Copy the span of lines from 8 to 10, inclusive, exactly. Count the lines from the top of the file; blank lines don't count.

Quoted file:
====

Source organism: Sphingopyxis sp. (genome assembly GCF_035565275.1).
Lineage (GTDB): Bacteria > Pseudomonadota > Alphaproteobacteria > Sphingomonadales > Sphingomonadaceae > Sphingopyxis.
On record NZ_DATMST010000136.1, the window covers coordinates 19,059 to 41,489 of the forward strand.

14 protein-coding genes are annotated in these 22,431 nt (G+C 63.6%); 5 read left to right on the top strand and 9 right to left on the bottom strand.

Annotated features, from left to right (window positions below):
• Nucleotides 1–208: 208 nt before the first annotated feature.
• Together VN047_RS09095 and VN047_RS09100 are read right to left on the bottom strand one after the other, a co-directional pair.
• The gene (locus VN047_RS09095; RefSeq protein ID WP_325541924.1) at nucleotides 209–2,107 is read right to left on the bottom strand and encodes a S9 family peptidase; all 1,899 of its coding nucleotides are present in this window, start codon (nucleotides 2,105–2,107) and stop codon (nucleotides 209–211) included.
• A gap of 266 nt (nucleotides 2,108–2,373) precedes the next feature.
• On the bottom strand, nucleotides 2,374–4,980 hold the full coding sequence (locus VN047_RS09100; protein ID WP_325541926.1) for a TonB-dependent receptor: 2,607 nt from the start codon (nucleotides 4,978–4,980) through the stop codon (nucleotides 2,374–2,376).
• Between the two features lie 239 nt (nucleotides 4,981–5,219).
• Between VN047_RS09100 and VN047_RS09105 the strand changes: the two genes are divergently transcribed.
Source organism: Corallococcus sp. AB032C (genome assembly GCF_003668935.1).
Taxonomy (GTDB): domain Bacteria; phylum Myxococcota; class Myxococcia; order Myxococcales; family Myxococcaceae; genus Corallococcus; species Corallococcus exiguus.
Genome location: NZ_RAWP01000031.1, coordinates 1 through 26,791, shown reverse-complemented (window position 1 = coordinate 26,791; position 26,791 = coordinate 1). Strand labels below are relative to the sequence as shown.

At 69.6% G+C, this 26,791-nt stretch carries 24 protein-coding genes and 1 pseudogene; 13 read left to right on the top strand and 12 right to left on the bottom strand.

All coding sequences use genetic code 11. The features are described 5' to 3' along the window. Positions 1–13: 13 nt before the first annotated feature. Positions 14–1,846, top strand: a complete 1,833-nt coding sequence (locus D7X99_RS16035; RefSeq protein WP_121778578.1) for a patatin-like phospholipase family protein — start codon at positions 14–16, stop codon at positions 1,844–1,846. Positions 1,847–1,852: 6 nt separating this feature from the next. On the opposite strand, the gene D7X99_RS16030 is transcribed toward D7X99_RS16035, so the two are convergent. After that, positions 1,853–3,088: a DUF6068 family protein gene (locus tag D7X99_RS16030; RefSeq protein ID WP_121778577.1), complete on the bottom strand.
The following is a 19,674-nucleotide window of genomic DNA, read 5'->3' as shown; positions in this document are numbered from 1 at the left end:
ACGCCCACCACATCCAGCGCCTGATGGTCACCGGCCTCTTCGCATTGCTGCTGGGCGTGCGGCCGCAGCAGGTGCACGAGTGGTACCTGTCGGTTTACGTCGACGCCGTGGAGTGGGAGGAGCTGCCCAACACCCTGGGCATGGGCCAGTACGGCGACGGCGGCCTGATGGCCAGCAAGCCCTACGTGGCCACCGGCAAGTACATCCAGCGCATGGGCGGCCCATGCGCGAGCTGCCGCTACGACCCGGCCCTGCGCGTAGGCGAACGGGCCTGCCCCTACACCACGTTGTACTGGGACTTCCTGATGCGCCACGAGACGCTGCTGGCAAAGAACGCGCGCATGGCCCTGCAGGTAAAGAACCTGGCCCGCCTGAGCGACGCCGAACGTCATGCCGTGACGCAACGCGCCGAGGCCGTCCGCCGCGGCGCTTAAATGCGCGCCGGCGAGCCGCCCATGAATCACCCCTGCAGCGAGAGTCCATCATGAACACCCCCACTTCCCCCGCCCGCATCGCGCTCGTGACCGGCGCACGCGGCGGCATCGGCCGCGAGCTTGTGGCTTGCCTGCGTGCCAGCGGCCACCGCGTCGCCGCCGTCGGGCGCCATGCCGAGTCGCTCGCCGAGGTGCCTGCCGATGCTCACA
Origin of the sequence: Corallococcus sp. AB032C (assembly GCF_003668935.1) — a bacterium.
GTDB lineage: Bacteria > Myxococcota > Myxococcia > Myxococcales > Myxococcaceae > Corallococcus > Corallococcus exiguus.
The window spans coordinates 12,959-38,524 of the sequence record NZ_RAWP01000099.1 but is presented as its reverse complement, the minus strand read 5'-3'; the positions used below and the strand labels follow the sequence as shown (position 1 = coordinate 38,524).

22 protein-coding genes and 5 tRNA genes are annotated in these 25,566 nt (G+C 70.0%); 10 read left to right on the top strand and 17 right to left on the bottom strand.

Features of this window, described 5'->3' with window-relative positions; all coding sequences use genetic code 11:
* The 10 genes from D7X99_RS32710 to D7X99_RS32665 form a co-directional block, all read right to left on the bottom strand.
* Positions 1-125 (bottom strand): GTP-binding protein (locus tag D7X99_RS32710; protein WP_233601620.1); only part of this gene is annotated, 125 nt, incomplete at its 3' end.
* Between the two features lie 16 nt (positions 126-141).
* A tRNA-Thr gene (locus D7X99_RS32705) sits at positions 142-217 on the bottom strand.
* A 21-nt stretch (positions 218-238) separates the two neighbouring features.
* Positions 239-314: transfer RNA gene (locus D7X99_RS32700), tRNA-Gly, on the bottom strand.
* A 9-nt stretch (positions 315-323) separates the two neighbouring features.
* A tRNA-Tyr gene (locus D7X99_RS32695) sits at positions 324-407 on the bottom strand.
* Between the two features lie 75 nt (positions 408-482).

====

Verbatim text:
• The gene (locus VN047_RS09095; RefSeq protein ID WP_325541924.1) at nucleotides 209–2,107 is read right to left on the bottom strand and encodes a S9 family peptidase; all 1,899 of its coding nucleotides are present in this window, start codon (nucleotides 2,105–2,107) and stop codon (nucleotides 209–211) included.
• A gap of 266 nt (nucleotides 2,108–2,373) precedes the next feature.
• On the bottom strand, nucleotides 2,374–4,980 hold the full coding sequence (locus VN047_RS09100; protein ID WP_325541926.1) for a TonB-dependent receptor: 2,607 nt from the start codon (nucleotides 4,978–4,980) through the stop codon (nucleotides 2,374–2,376).